New device aims to target causes of sepsis
Irish company, Cala Medical, leads the way with ‘game changing’ treatment that could dramatically cut the death rate from sepsis
Cala Medical founders, from left: Todd Kagawa, Brian Noonan and Jakki Cooney
Sepsis is a serious bloodstream infection. It kills more people than breast cancer, lung cancer and prostate cancer combined. It affects around 26 million people a year and is notoriously difficult and expensive to treat. Sepsis is a worldwide problem crying out for a solution that tackles both the high morbidity rate and the high cost of treatment and this is exactly what fledgling Irish medtech company, Cala Medical, has come up with.
The company’s novel solution focuses on fighting the sepsis from within via the body’s immune system. It works in a similar manner to kidney dialysis by passing the patient’s blood through a hand-sized unit (outside the body) where it is treated with an enzyme that targets a blood protein called C5a.
In healthy people C5a goes quietly about its business causing no problems. In those with sepsis, the protein goes right out of control and creates a potentially fatal massive cellular response (known as a cytokine storm), that can ultimately lead to multi-organ failure and decreased survival rates for patients.
Central to the development of Cala Medical’s innovative treatment is the expertise of two of its co-founders, Jakki Cooney and Todd Kagawa, who between them have spent some 50 years studying blood protein structure and expression.
“Jakki and Todd have worked together on and off for many years and their research into the unusual properties of the ScpA enzyme and its possible use in treating human disease led us to make an application to Enterprise Ireland for a commercialisation fund grant in 2013,” explains Cala’s third co-founder and chief executive, Brian Noonan. Both Noonan and Cooney hold PhDs in microbiology while Kagawa has a PhD in biophysics and biochemistry. Prior to setting up Cala Medical, Noonan was part of the management team at pharmaceuticals giant AstraZeneca’s US operations and he brings extensive expertise in commercialisation and managing R&D collaborations across the US, Europe, India, Australia and Asia to the project.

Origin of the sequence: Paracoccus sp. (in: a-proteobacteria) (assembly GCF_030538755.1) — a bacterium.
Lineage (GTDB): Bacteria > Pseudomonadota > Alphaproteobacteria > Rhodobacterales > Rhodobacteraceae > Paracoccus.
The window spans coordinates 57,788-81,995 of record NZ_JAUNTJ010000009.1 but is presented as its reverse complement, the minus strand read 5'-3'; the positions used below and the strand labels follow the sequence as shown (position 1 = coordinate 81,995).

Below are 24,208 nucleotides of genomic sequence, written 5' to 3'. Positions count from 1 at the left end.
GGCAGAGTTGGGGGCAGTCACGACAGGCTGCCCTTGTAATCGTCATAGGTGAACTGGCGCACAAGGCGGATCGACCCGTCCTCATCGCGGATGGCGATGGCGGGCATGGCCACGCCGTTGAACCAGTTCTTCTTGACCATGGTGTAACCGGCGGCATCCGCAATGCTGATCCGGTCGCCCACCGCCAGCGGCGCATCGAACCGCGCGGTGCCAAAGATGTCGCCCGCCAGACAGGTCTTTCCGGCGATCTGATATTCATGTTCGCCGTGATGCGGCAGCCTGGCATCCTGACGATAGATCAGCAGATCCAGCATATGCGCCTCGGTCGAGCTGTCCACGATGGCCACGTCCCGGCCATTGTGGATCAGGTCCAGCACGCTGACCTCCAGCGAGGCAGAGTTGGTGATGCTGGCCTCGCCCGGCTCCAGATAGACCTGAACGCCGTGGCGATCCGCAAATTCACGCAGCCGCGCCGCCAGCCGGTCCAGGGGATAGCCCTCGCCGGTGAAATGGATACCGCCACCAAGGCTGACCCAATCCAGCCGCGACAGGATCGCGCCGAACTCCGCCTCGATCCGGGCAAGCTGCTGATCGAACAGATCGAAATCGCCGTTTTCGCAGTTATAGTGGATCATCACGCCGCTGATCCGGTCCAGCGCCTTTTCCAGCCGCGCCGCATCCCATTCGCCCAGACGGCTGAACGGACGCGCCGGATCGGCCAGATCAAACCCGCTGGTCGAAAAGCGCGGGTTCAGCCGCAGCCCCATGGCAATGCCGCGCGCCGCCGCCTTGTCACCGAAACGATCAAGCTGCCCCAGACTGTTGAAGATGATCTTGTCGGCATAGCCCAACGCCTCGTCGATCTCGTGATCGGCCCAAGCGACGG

“Currently there is no effective treatment for sepsis and ours is the first device to target a key immune mediator that will reduce the damage caused by the out of control inflammatory cytokines typically seen in sepsis patients,” he explains.
“The key to unlocking its potential was Jakki and Todd’s understanding of the enzyme and how it acted on this particular protein. Our device treats a patient’s blood with this potent and highly specific enzyme which renders C5a inactive and our solution works in conjunction with the traditional treatments for sepsis that usually comprise IV fluids, antibiotics and ICU care.
“There are no equivalent therapies to ours on the market today. Cassettes that filter blood are available but they are not widely used due to limited success in treating sepsis. There are other companies pursuing therapies using extracorporeal cassettes, but these are based on cleaning or removing substances, such as bacterial material, from the blood. Our system is the only one adding something that specifically targets the human immune system and reduces the over-response no matter what the cause,” Noonan says.